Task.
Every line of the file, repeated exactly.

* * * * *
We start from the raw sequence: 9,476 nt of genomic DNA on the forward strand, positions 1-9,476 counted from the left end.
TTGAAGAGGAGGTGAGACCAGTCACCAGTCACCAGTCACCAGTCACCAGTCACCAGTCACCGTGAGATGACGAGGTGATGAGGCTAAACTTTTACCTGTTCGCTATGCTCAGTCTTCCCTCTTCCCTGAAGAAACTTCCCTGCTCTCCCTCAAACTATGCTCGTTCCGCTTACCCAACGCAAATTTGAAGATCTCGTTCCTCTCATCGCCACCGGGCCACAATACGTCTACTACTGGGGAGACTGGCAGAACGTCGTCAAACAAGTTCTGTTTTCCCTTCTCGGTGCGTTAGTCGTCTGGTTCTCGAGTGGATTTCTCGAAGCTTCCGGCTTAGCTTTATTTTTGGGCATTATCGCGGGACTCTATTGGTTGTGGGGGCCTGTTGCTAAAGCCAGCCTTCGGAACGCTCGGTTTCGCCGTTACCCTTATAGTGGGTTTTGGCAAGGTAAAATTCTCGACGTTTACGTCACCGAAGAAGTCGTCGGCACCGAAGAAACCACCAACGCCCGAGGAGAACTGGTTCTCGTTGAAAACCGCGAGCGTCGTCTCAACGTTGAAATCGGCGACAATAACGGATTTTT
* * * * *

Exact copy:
We start from the raw sequence: 9,476 nt of genomic DNA on the forward strand, positions 1-9,476 counted from the left end.
TTGAAGAGGAGGTGAGACCAGTCACCAGTCACCAGTCACCAGTCACCAGTCACCAGTCACCGTGAGATGACGAGGTGATGAGGCTAAACTTTTACCTGTTCGCTATGCTCAGTCTTCCCTCTTCCCTGAAGAAACTTCCCTGCTCTCCCTCAAACTATGCTCGTTCCGCTTACCCAACGCAAATTTGAAGATCTCGTTCCTCTCATCGCCACCGGGCCACAATACGTCTACTACTGGGGAGACTGGCAGAACGTCGTCAAACAAGTTCTGTTTTCCCTTCTCGGTGCGTTAGTCGTCTGGTTCTCGAGTGGATTTCTCGAAGCTTCCGGCTTAGCTTTATTTTTGGGCATTATCGCGGGACTCTATTGGTTGTGGGGGCCTGTTGCTAAAGCCAGCCTTCGGAACGCTCGGTTTCGCCGTTACCCTTATAGTGGGTTTTGGCAAGGTAAAATTCTCGACGTTTACGTCACCGAAGAAGTCGTCGGCACCGAAGAAACCACCAACGCCCGAGGAGAACTGGTTCTCGTTGAAAACCGCGAGCGTCGTCTCAACGTTGAAATCGGCGACAATAACGGATTTTT